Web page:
Fry's line is self-aggrandizement masked as populism, a pious attack on piety, pretension sold as criticism of pretension. I disagree with many people on how language should proceed into the future. I wouldn't pretend, like Fry does, that there is something inherently elitist or malign in someone arguing a meaning that I don't agree with. Fry has resorted to the most juvenile mode of argument, attacking what he perceives to be the people making an argument, rather than the argument itself. Well, I'll keep pushing back, because I think violence is done to language when it is drained of meaning to the point where words are sad, gray, limp facades. I'll keep pushing back because I want words that mean something beyond a vague direction like "good" or "bad" or "pretty" or "ugly". I'll keep pushing back because I want both "huge" and "gargantuan," and I want them to have their own individual meanings, because if they mean the same thing then that is one less tool I have in my shed. I do like to play with words, actually, I just don't want to play on exactly the terms Stephen Fry wants to, and I won't allow him to pretend (as people so often do) that his insistence that there are no rules isn't just his way of leveraging rules that he prefers himself.

Update: I'm not arguing that language doesn't change. I'm arguing that Fry is using the fact that it changes as a way to leverage a particular vision of language and act as though that's an inevitable consequence of the social origin of language. This is one of the problems of postmodernism: very often, people arguing that there is no authority is really just another tool to invest themselves with authority. Thus, again, the Sultan says "Am I Sultan or am I Sultan?" In doing so he subjects the old rules about who can marry the sultan's daughter to a postmodern critique, but in a way that reinforces his power as sultan-- a power derived entirely from tradition, from social construction. Never mistake the postmodern project for being inherently liberating.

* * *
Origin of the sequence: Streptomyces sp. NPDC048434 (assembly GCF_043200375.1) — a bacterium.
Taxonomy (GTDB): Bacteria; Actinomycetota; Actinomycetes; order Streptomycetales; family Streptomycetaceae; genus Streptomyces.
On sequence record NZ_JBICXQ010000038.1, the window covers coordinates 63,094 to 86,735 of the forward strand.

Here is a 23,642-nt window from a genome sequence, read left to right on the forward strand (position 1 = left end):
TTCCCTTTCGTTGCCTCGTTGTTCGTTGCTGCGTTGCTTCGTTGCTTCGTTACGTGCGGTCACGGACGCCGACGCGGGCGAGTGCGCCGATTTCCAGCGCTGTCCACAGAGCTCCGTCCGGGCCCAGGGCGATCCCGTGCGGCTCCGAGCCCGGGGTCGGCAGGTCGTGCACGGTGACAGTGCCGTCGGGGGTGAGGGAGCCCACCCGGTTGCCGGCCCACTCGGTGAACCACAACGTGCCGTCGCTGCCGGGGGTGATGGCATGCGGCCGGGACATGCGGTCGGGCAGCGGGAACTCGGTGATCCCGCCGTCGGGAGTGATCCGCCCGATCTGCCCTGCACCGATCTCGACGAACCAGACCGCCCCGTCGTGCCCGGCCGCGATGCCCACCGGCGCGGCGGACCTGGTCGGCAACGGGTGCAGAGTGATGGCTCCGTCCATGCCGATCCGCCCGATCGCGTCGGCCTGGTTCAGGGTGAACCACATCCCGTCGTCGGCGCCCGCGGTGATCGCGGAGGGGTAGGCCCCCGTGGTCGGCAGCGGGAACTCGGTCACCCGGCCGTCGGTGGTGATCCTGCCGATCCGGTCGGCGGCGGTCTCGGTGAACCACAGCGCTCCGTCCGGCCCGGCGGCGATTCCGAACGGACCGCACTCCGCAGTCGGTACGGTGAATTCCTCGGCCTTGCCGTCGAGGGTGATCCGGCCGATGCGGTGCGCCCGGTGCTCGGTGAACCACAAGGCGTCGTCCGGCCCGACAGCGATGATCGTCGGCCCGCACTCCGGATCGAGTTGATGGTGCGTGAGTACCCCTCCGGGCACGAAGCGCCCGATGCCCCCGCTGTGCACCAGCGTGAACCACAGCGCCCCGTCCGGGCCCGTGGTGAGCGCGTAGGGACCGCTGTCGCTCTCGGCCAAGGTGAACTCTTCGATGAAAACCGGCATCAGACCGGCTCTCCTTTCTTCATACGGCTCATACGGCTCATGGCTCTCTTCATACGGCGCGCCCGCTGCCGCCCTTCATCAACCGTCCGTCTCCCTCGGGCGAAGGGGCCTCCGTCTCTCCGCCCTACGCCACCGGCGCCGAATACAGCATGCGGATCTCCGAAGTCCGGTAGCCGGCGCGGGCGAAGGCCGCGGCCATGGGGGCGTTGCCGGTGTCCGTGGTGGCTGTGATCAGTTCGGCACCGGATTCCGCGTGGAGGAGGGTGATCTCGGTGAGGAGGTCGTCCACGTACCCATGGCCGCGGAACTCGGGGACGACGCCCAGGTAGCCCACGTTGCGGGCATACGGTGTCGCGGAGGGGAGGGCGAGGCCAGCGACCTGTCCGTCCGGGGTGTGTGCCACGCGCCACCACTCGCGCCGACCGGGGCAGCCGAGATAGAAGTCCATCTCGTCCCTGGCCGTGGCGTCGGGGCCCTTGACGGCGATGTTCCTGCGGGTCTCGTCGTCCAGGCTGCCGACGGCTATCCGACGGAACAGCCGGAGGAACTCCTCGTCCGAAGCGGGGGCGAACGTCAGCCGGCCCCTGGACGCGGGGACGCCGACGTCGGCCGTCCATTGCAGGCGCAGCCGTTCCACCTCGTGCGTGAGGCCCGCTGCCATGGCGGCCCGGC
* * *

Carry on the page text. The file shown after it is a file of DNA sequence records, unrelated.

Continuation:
The fact that it is true that much of our ways of knowing are social constructions doesn't change the fact that the people who say they're social constructions are often doing so because it helps them assert control over others. The will to power is an excellent adapter.


individualfrog said...

Oh, I wouldn't call it reverse snobbery.

jens said...

Much of that was really an apology for past fuddy-duddyism, rather than cheerleading.


(which includes some amusing clips)

Language has been around a long time, and as old distinctions die, new ones arise. Don't worry too much about it being "damage"

Anonymous said...

I wouldn't worry too much. People have been writing about the death of the English language for centuries, and they haven't been right yet. You might not notice new & more specific words coming into being, but I'm optimistic it'll happen. I get far more upset about the basic inability of many people to construct a grammatically correct sentence than I do about their somewhat limited vocabulary.

Anonymous said...

Why this post is downright . . . conservative!

Come to the dark side.

Zathras said...